Present Perfect

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The correct English usage of “present perfect” is to describe an action that has happened at an unspecified time in the past. I can say, “I have run the Avenue of the Giants old highway many times with friends.”

 I spent the weekend in Humboldt County to promote my recently published book (“First Friends: Love, Loss and Life in Humboldt County”) and to run the Avenue of the Giants 10-k race, coincidental to the book-signing event. Perfect, in fact, in the present iteration of my life: books, running, and friends.

Life imitates art, I suppose, even for a small memoir written about a time in my life early in my first marriage and career as an attorney. I lived in Humboldt County, 250 miles north of San Francisco, an area shrouded by rain, fog and chill much of the year, which enables the mysterious, magnificent and grand redwood trees to flourish while also contributing to loneliness, economic hardship and isolation.

 It was a time of contradictions, the discovery of running and deep friendships, the shaping of my professional career, the disintegration of my marriage, the hardship of becoming a single mother within weeks of becoming a mother, the unimaginable love for my young son, the death of a dear friend, and the unveiling of strength of character that I didn’t realize existed deep inside me.

With some trepidation and many false starts, I chronicled this story of my almost seven years in northern California, engaged a colleague to help edit the story, commissioned my younger son’s girlfriend to design a cover, and published the book! The harder part, in some respects, is now marketing a self-published book in a genre ripe with celebrity memoirs, biographies of, and autobiographies by, important people, and the disdain, by some, of this category of writing. Still, it was a story that I wanted to tell, to celebrate my friends, to show others that despite adversity, we are stronger often than we give ourselves credit, and to reclaim my emotional tie to the beauty and harshness (one really doesn’t go without the other) of that place I called home for my formative adult years.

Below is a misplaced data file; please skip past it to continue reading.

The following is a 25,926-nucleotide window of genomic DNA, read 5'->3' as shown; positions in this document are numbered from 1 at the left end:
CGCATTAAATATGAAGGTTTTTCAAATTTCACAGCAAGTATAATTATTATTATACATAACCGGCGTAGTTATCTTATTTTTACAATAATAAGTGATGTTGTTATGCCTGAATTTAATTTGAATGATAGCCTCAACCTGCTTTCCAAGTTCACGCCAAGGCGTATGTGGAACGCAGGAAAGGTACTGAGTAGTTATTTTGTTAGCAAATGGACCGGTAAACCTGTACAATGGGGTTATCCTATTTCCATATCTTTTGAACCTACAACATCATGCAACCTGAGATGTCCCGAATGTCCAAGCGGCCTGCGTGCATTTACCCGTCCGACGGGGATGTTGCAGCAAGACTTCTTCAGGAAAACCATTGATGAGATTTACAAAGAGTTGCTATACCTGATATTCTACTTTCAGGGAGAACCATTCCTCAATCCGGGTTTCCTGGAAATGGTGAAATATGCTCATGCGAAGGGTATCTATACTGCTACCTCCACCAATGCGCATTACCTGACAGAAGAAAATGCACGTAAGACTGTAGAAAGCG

One of those long-ago, and still present, friends now owns a rare and used book store in Eureka and invited me to do a book signing on the first Saturday in May’s Arts Alive! I agreed, nervous but excited to head north, see friends, maybe sell a few books. As I made travel plans, I learned that the venerable Avenue of the Giants marathon, the race for which I helped many friends train during my time in Humboldt County, was the same weekend, and now included a 10-k and half marathon distance. A five-year hamstring injury continues to compromise my running dreams but I am training, with fingers crossed, for a half marathon. The 10-k race would fit in well with the training program.

 I drove north from Sonoma County mid-Saturday morning, quickly immersing myself in memories of so many drives north, after while my son, then two years old, and I moved to Sacramento, almost 300 miles away. Later, after my son became an adult himself, I continued the drive north to visit dear friends. But it’d been four years since the last journey, a sad one, to attend the funeral of the woman who was like a grandmother to my son and best friend to me. Other memories, intense, funny, singular, filled my head, as I made my way closer and closer to Eureka.